An Interview with Karen Katchur, Author of Spring Girls

Praise for Spring Girls:

“Distinctive characters enhance the fast-moving, twist-filled plot, and the killer’s identity comes as a nice surprise…Katchur is on a roll.” Publishers Weekly

“The dilemmas of two good women struggling in very different ways to do the right thing creates suffocating suspense.” Kirkus Reviews

What is your book about?

The survivor of a horrific crime must relive her worst nightmare in order to bring down a serial killer before he strikes again.

Can you tell us about your path to publication?

It was a very, very long road.

Here are the quick stats:

8 years to find an agent.

1 year to land my first publishing contract. (2nd book with agent)

1 more year before I held my debut novel in my hands.

A 10-year journey!

Basically, I taught myself to write at home during my two daughters’ nap times. I joined a local writing group. Occasionally, I attended a writer’s conference. I can’t remember how many books I wrote before I finally landed my agent. Maybe three or four? I found my agent in a spotlight piece in Writer’s Digest, queried her, and she pulled me from the slush pile. The first book didn’t sell (eventually, we did sell it!) But it was the second book that finally sold. Spring Girls is my fifth book! And I’m super excited about it.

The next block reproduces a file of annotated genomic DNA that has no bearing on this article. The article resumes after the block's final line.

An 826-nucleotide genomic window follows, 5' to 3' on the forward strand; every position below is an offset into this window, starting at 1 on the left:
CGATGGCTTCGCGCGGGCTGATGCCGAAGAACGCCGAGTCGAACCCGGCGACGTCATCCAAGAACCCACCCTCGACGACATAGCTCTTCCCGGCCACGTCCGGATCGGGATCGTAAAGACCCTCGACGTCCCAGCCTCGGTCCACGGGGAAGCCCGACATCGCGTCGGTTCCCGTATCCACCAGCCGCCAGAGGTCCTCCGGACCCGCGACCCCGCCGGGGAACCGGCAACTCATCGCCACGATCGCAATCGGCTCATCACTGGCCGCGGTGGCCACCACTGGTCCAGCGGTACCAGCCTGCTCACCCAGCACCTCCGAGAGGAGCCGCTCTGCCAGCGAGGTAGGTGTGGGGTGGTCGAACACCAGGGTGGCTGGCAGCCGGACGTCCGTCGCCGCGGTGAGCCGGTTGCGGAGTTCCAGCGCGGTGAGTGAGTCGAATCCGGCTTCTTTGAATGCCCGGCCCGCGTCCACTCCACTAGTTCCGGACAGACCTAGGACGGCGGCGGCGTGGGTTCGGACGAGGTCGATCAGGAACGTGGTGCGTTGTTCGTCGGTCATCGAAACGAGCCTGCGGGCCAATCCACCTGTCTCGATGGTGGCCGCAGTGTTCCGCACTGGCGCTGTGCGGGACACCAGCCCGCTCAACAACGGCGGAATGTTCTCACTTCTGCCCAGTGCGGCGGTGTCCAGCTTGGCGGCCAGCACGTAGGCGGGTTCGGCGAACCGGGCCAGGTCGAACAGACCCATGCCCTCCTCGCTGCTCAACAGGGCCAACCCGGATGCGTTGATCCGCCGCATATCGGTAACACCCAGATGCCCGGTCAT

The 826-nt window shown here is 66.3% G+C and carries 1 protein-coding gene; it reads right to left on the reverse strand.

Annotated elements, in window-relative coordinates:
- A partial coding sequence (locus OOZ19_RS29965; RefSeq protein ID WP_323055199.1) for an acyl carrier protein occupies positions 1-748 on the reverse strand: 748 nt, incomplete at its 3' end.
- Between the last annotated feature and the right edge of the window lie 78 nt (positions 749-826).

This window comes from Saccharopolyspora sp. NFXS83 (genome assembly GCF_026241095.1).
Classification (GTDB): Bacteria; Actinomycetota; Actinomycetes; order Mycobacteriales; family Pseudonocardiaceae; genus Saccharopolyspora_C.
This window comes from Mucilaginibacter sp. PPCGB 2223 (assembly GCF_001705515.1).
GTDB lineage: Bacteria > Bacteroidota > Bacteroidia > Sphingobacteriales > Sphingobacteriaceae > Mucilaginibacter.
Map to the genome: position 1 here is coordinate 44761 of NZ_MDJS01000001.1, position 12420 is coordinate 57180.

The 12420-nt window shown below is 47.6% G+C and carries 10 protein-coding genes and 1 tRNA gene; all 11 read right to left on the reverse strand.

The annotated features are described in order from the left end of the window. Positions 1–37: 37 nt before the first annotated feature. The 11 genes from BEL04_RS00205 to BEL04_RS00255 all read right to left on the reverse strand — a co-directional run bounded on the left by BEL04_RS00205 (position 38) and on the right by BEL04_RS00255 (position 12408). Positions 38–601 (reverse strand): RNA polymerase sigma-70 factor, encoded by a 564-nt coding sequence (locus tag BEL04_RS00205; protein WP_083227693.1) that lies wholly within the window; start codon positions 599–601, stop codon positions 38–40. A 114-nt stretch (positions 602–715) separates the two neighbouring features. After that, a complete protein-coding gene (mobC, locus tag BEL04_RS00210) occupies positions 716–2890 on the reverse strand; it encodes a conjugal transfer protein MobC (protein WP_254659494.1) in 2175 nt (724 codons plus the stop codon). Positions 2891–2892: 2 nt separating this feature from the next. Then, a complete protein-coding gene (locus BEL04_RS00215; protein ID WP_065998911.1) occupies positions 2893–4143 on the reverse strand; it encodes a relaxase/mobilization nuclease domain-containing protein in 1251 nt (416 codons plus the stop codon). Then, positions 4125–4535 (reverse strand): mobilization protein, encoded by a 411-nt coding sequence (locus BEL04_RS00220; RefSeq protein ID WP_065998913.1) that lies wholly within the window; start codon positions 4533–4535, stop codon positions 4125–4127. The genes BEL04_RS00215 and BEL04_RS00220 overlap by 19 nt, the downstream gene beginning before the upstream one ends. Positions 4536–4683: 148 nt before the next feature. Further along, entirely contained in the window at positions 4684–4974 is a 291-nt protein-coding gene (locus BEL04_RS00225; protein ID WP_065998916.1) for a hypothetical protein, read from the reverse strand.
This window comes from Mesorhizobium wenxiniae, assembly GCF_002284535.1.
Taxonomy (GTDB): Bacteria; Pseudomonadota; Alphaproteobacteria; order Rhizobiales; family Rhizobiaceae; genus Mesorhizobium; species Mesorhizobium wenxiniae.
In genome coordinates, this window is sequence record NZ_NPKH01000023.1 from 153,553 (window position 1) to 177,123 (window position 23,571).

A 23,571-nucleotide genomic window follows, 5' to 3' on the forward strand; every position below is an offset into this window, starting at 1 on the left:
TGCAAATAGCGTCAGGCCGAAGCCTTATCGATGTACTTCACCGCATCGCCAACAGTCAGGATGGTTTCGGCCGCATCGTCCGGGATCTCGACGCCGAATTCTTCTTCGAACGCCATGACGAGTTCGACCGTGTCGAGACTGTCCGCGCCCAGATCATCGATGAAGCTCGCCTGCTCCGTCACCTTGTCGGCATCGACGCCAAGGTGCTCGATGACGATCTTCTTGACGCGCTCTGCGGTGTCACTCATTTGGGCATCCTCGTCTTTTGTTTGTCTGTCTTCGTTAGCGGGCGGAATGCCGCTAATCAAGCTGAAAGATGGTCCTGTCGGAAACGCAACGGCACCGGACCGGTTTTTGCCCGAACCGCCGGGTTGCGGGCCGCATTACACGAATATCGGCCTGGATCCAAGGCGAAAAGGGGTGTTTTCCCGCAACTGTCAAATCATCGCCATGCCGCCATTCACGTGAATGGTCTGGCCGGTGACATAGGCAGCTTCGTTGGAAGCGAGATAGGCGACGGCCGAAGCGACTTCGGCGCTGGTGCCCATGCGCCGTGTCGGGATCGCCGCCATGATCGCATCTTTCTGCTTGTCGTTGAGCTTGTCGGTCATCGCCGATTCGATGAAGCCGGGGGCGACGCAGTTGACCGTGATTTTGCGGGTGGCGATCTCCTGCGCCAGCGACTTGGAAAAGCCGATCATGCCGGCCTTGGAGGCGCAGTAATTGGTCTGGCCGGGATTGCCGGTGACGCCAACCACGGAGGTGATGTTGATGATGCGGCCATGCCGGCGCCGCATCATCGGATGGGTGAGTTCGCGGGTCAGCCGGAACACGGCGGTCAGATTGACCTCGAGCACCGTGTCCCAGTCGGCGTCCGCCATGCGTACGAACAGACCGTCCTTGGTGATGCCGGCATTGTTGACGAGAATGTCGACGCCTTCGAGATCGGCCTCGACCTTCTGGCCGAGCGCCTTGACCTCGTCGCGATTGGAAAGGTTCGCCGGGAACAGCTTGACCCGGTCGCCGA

Do you have any quirky writing rituals?

I don’t think so! I tend to write scenes or dialogue first in my head, usually while I’m walking, running, showering, or driving. Then I quickly write them in a notebook or in the “notes” on my phone if I don’t have my notebook handy. Once I finally sit at my computer, then I try to make sense of all those scribbles. Oh, I guess this is kind of quirky. My desk faces a blank wall. I get too distracted by pretty sceneries!

Where can we buy your book?

All my books can be purchased anywhere books are sold including:


What was the hardest thing you had to cut from your book, your favorite Dead Darling?

I’m going to be honest here. I don’t have any Dead Darlings that I remember! By the time I’m editing the book with an editor, I’m at the stage in the process that I don’t care what goes and what stays. Once I turn a book in, it’s no longer mine. So, I guess I don’t mind the editing part. I just want to make the book the best it can be.

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